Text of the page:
I've been thinking for quite a while of a way to improve the TFS administration user experience. That is, most of us agree that administering TFS using current tools is confusing, at best.
Some time ago I had the chance of reading complaints from different who basically stated the same idea: create a more consistent
user interface for TFS administration.
We have several tools that improve the daily tasks of admins - e.g. Accentient's sidekicks and the nearly-ubiquitous TFS Admin Tool - but they lack better integration and UX consistency. From a developer's point of view that might seem obvious, given the fact those tools are developed by different people in different circumstances - there's simply no way to integrate them.
However, our users are used to excelent admin tools, such as SQL Server's Enterprise Manager and IIS' Server Manager. They share a common platform - MMC, or Microsoft Management Console, which supposedly was designed with one goal in mind: provide developers with tools to create consistent, extensible admin tools.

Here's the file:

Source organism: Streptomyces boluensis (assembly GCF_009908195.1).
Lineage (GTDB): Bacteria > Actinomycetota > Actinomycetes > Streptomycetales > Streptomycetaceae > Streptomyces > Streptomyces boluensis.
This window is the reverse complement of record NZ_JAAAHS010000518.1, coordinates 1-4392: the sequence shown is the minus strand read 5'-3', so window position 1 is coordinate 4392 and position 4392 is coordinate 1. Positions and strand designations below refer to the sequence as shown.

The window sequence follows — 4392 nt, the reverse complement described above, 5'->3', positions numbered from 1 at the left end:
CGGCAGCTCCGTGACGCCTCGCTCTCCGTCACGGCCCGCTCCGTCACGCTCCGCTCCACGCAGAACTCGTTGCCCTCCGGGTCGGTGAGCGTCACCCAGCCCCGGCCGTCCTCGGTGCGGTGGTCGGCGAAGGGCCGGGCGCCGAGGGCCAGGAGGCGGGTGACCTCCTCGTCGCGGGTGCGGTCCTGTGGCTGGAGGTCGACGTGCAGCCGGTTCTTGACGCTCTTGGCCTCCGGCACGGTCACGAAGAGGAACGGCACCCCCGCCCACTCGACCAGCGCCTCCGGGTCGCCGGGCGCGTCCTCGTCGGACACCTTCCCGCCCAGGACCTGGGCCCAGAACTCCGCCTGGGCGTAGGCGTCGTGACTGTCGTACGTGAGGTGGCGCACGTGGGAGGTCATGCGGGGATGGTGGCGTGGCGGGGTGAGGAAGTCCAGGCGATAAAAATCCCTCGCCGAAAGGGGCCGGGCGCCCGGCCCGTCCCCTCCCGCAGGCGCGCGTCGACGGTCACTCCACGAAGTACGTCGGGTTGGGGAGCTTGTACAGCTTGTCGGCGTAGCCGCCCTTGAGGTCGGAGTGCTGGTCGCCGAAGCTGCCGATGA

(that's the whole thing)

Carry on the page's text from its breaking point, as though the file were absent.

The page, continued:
So, my question is: What if, instead of having several disparate, inconsistent tools, we had something like the pictures below?
That is the "TFS Management Console" (at least until someone comes up with a better name) - a proof-of concept pet project of mine. I envision it as a platform with only the basic features - enumerating servers and projects, for instance - that takes advantage of the amazing extensibility offered by the MMC framework (especially considering the fact that MMC 3.0 supports Managed snap-ins - which are really straightforward to develop) to allow other developers to add snap-in extensions in an organized, consistent fashion.
Now I'd like to know: what you think about it?
If you have ever developed a TFS utility (or plans to develop one), would you be wiling to develop it as a snap-in instead?
When is it going to be released?
If everything goes as planned, the first bits will be released in July/2007. I'll be stabilizing the platform before opening it to a wider audience. Right after the first release, I'll more than likely be looking for help (i.e. developers) to carry on with this project.
What can I expect from this tool?
Well, you tell me! Actually, I want to gather as much feedback as possible. What would you like to see in such a tool? What tasks are especially difficult to be performed with the currently existing tools? What processes, from an administrator point of view, could benefit from an integrated tool? Please share your thoughts in the Discussions. I promise I'm going to add as many features as possible, which will be developed on top of the basic infrastructure and released independently from it.